The Cloud

Microsoft Sues Over Feds’ Secret Data Searches

The suit seeking to overturn a 1986 law aligns Microsoft with the tech industry in a high-stakes battle over privacy rights.
Matthew HellerApril 18, 2016

Microsoft has sued the U.S. government to overturn a 1986 law that bars the company from telling its customers when federal agents have demanded their digital data, joining other tech companies defending privacy rights against intrusions by law enforcement.

According to Microsoft, the Electronic Communications Privacy Act (ECPA) should be struck down because it violates cloud customers’ right to know if the government’s searches or seizes their property and the cloud provider’s right to be transparent with its customers.

The law prevents disclosure of a search warrant or other legal process if the government has “reason to believe” disclosure would hinder its investigation.

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Over the past 18 months, Microsoft said in its lawsuit, the company has received 5,624 federal demands for customer information, of which 2,576 have been accompanied by secrecy orders under the ECPA.

The government “has exploited the transition to cloud computing as a means of expanding its power to conduct secret investigations,” the complaint says. “As individuals and business have moved their most sensitive information to the cloud, the government has increasingly adopted the tactic of obtaining the private digital documents of cloud customers not from the customers themselves, but through legal process directed at online cloud providers like Microsoft.”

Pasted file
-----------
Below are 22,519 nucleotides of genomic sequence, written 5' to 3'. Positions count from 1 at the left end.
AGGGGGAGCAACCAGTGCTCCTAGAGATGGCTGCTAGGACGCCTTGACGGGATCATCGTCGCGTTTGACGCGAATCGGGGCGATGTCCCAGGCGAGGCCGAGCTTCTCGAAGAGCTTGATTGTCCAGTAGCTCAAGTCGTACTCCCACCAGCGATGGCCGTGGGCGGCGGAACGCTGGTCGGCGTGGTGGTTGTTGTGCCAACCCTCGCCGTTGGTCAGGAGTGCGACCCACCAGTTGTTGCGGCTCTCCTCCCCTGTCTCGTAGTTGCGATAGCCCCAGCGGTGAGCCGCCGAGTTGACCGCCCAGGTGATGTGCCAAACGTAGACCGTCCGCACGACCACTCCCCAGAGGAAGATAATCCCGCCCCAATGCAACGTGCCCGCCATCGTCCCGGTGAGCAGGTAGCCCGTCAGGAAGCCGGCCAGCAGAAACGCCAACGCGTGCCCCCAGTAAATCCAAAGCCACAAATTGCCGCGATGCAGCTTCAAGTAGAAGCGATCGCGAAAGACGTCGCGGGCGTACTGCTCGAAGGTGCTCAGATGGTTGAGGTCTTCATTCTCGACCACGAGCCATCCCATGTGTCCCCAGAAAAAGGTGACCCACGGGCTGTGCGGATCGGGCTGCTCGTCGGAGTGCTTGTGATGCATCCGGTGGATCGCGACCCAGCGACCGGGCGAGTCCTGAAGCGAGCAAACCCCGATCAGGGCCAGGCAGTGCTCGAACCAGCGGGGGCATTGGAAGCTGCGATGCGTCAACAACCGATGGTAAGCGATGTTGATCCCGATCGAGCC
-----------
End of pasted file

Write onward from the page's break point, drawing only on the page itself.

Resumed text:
By filing the suit, Reuters said, Microsoft is taking a more prominent role in the high-stakes battle between tech companies and the U.S. government over how much private businesses should assist government surveillance. Apple recently fought vigorously to prevent the Justice Department from compelling it to unlock a terrorist’s iPhone.

“Just as Apple was the company in the last case and we stood with Apple, we expect other tech companies to stand with us,” Microsoft’s Chief Legal Officer Brad Smith told Reuters.

Microsoft noted that in the pre-digital age, the government could not avoid providing notice to individuals and businesses when it sought access to documents in their file cabinets or local computers. “The transition to the cloud does not alter the fundamental constitutional requirement that the government must — with few exceptions — give notice when it searches and seizes the private information or communications of individuals or businesses,” it said.